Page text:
Anchored in History

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Italian Culture Minister Giovanna Melandri calls it a "maritime Pompeii." While that may be an exaggeration, the discovery in Pisa of a collection of Roman boats dating from the 3rd century B.C. to the 5th century A.D. has proved to be one of the most important archaeological finds of the 20th century. Just over a year after the discovery of the boats as bulldozers were carving out a basement near the railway tracks in Pisa, more than 600 of the site's treasures have been put on display at an exhibit in Florence's Archaeological Museum.

"The Ancient Ships of Pisa," which runs until May 14, is no ordinary boat show. It covers nearly 10 centuries of maritime history and includes cargo, sailing equipment and objects from terracotta oil lamps and fine glass bowls to leather aprons, wooden clogs and needles for repairing sails. More than 1,000 amphoras, ancient Rome's most popular containers, were pulled from the mud. Their shapes, inscriptions and stamps tell much about Pisa's trading partners and imports. While many were broken, some were wedged in holds and were still sealed. They hold traces of wine, oil, fermented fish sauce, fruit and nuts. One found among the boats served as a coffin: it held the remains of a newborn infant.

Several human bones have been discovered around the site, and last August archaeologists unearthed a complete skeleton, along with that of a dog. The man may have been a stevedore. He was tall for the 1st century B.C.--170 cm--and probably not of Mediterranean origin. Scientists believe he may have been a slave from Scandinavia, and say he had a strong chest and muscular arms. His upper teeth are worn as though they had been used to grip twine or rope for closing sacks and crates. Francesco Mallegni, an anthropologist at the University of Pisa, worked from the skull to recreate a face and came up with a tough character, a bruiser one might see in a riverfront brawl. The skeleton was buried under a mass of cargo and debris, with a beam pinned against the neck. The right foot appears to have been wrenched off by a rope that had wrapped around his ankle, perhaps as he went overboard. Archaeologists think he had a pet: the skeleton of a long-bodied dog with short, twisted legs was found lying across his left hand. It is similar to a Basset hound, a breed welcomed on ships as rat catchers.

Animal remains are among the most interesting discoveries from the "Port of Marvels," among them 16 dogs. One large canine tooth comes not from a dog but a young lioness. It was recovered, still attached to a section of jaw, from what has been dubbed the Punic ship, which carried various amphoras and pottery from Africa. The lioness would have been brought to Pisa for an arena spectacle. Some of the bones, such as those of horses, pigs, sheep and goats, indicate livestock trade and food supplies for voyages. Others, including 502 pig scapulas, or shoulder blades, are more enigmatic. More than 400 are from the right shoulder. Why the right side? One expert ventures that pigs' tendency to rest on their right shoulders made that meat tastier.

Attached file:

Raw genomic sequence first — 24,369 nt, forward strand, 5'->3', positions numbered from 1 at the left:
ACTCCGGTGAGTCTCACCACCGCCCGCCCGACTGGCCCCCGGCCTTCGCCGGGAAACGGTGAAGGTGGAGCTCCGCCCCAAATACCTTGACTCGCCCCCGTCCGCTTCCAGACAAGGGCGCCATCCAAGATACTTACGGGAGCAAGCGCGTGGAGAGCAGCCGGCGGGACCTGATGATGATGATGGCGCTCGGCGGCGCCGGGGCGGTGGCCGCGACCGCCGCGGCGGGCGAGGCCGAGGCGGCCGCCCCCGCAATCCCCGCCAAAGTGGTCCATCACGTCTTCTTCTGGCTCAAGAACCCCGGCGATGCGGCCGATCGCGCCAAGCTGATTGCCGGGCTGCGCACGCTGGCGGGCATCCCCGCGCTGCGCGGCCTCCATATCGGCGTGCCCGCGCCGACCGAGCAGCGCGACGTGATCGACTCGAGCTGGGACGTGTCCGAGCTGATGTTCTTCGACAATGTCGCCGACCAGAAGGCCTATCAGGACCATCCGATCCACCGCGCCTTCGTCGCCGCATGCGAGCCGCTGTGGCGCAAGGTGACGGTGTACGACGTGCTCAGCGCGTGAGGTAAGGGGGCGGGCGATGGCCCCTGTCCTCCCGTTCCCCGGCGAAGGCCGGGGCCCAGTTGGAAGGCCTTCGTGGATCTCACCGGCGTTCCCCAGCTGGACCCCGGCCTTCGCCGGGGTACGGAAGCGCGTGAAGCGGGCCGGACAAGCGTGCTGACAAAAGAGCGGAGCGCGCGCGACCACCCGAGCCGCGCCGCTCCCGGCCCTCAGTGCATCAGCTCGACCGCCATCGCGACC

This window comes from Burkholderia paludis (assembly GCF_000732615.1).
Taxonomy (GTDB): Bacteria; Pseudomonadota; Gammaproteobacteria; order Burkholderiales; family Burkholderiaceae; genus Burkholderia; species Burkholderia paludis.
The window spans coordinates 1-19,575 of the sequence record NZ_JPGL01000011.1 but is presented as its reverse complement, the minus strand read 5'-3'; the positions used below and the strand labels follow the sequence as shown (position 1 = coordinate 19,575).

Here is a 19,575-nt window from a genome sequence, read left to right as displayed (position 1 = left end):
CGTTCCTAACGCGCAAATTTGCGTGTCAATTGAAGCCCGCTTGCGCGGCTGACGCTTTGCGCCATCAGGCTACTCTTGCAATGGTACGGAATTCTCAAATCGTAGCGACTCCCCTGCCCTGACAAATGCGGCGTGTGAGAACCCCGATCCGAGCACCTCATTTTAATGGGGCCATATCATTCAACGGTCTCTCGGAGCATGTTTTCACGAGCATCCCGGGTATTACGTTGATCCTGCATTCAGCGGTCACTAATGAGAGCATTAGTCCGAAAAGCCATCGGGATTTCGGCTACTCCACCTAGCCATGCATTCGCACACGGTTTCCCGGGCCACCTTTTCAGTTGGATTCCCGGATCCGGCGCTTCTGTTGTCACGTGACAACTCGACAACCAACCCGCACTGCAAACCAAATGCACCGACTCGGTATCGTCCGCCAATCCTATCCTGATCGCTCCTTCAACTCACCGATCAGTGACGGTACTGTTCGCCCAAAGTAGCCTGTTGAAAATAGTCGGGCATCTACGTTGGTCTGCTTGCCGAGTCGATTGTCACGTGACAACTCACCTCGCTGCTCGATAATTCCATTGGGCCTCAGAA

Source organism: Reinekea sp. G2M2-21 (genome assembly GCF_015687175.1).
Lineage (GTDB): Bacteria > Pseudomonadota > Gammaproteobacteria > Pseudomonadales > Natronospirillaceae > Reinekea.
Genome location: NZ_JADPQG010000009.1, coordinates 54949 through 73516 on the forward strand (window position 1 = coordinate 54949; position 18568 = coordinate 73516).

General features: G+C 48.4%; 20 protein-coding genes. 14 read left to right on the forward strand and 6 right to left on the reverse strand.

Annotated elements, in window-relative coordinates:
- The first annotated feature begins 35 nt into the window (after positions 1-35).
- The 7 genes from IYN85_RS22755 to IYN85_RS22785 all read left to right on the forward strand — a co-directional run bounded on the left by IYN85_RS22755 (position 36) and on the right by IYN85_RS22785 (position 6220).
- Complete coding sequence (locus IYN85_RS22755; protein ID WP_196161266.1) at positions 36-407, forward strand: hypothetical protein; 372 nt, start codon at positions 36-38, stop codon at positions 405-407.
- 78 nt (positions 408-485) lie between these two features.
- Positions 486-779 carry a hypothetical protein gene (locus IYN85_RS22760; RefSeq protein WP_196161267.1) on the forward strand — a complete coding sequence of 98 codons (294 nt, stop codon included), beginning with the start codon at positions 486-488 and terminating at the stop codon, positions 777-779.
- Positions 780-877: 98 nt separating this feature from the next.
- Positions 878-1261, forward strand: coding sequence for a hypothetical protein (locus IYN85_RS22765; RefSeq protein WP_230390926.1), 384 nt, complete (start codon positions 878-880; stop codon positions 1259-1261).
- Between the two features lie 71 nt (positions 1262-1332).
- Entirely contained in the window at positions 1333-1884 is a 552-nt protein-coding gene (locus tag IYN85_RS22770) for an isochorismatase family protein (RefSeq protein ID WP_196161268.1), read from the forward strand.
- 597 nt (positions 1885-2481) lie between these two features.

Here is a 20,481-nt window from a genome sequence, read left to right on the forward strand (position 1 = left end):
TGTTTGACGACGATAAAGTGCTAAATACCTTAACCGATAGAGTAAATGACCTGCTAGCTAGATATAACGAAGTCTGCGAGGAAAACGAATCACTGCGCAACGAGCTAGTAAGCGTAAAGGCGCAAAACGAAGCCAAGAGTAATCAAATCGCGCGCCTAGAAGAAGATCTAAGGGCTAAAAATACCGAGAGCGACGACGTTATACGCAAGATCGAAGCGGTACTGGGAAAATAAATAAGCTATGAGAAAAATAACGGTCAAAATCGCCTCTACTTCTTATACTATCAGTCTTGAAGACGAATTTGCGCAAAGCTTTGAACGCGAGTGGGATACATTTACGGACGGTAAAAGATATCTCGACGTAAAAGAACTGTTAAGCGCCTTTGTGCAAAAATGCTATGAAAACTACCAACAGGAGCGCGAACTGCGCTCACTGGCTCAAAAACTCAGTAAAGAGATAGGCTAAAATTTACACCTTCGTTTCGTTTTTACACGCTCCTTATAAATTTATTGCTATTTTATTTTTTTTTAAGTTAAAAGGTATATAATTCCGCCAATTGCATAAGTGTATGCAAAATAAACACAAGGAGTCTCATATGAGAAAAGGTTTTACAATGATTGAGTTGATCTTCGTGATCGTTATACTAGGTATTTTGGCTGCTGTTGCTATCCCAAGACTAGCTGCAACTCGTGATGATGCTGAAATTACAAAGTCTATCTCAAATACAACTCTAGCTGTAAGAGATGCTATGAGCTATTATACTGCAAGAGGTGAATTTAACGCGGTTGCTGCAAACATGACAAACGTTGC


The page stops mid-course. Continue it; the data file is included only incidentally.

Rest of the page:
One of the most beautiful items from the port is a blue glass jug decorated with an applique representing a female theater mask. It dates from the 1st century A.D. and may have been high-class cargo or a personal possession of a ship's captain. The director of the excavation, Stefano Bruni, is just as impressed by the humbler objects from the site, such as small bundles of twigs tied together to be used as fire starters on board. There are also wooden combs, bronze snail picks and a small wooden part from a block and tackle.

Bruni, an archaeologist who had specialized in small, isolated Etruscan sites, now heads a staff of 70 and is responsible for documenting Pisa's port from Etruscan times to the rise and fall of the Roman Empire. "Remains of Roman boats have been found before in the Mediterranean," he says, "but never so many at one time and in such a good state." So far 16 boats have been found in the Port of Marvels, and more are expected. Excavations will continue this summer under a merchant ship known as Boat D,which capsized above two other wrecks. Early testing dates the older boats from the 5th century B.C.

The boats eventually will go on display in a new museum upriver from the site. For those interested in ancient ships and sea trade, Pisa will again become an important port of call.

Reported by Ann Natanson/Florence